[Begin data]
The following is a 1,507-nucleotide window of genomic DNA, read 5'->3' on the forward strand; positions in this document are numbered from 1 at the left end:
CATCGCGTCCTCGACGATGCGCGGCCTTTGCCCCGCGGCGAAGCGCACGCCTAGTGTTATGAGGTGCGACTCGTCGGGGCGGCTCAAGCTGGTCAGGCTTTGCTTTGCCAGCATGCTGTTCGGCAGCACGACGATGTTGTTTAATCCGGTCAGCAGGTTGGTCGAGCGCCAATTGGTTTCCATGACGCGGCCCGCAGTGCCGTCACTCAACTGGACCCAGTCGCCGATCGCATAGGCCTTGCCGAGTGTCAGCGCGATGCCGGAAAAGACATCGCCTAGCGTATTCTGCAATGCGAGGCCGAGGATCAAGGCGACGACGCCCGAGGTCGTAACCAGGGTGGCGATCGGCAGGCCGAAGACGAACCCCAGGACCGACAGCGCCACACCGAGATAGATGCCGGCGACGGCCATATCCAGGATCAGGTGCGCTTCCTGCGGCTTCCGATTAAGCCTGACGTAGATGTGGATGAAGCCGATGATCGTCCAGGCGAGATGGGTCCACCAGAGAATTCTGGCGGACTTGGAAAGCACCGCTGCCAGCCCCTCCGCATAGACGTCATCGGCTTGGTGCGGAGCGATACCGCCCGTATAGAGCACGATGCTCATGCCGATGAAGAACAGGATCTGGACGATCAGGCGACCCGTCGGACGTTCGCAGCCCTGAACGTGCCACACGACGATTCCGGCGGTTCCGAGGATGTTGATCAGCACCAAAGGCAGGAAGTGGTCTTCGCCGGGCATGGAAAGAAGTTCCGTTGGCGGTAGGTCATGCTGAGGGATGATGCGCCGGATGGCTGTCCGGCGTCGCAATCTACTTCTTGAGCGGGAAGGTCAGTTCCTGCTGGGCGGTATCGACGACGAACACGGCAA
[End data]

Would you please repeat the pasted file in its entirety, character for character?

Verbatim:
The following is a 1,507-nucleotide window of genomic DNA, read 5'->3' on the forward strand; positions in this document are numbered from 1 at the left end:
CATCGCGTCCTCGACGATGCGCGGCCTTTGCCCCGCGGCGAAGCGCACGCCTAGTGTTATGAGGTGCGACTCGTCGGGGCGGCTCAAGCTGGTCAGGCTTTGCTTTGCCAGCATGCTGTTCGGCAGCACGACGATGTTGTTTAATCCGGTCAGCAGGTTGGTCGAGCGCCAATTGGTTTCCATGACGCGGCCCGCAGTGCCGTCACTCAACTGGACCCAGTCGCCGATCGCATAGGCCTTGCCGAGTGTCAGCGCGATGCCGGAAAAGACATCGCCTAGCGTATTCTGCAATGCGAGGCCGAGGATCAAGGCGACGACGCCCGAGGTCGTAACCAGGGTGGCGATCGGCAGGCCGAAGACGAACCCCAGGACCGACAGCGCCACACCGAGATAGATGCCGGCGACGGCCATATCCAGGATCAGGTGCGCTTCCTGCGGCTTCCGATTAAGCCTGACGTAGATGTGGATGAAGCCGATGATCGTCCAGGCGAGATGGGTCCACCAGAGAATTCTGGCGGACTTGGAAAGCACCGCTGCCAGCCCCTCCGCATAGACGTCATCGGCTTGGTGCGGAGCGATACCGCCCGTATAGAGCACGATGCTCATGCCGATGAAGAACAGGATCTGGACGATCAGGCGACCCGTCGGACGTTCGCAGCCCTGAACGTGCCACACGACGATTCCGGCGGTTCCGAGGATGTTGATCAGCACCAAAGGCAGGAAGTGGTCTTCGCCGGGCATGGAAAGAAGTTCCGTTGGCGGTAGGTCATGCTGAGGGATGATGCGCCGGATGGCTGTCCGGCGTCGCAATCTACTTCTTGAGCGGGAAGGTCAGTTCCTGCTGGGCGGTATCGACGACGAACACGGCAA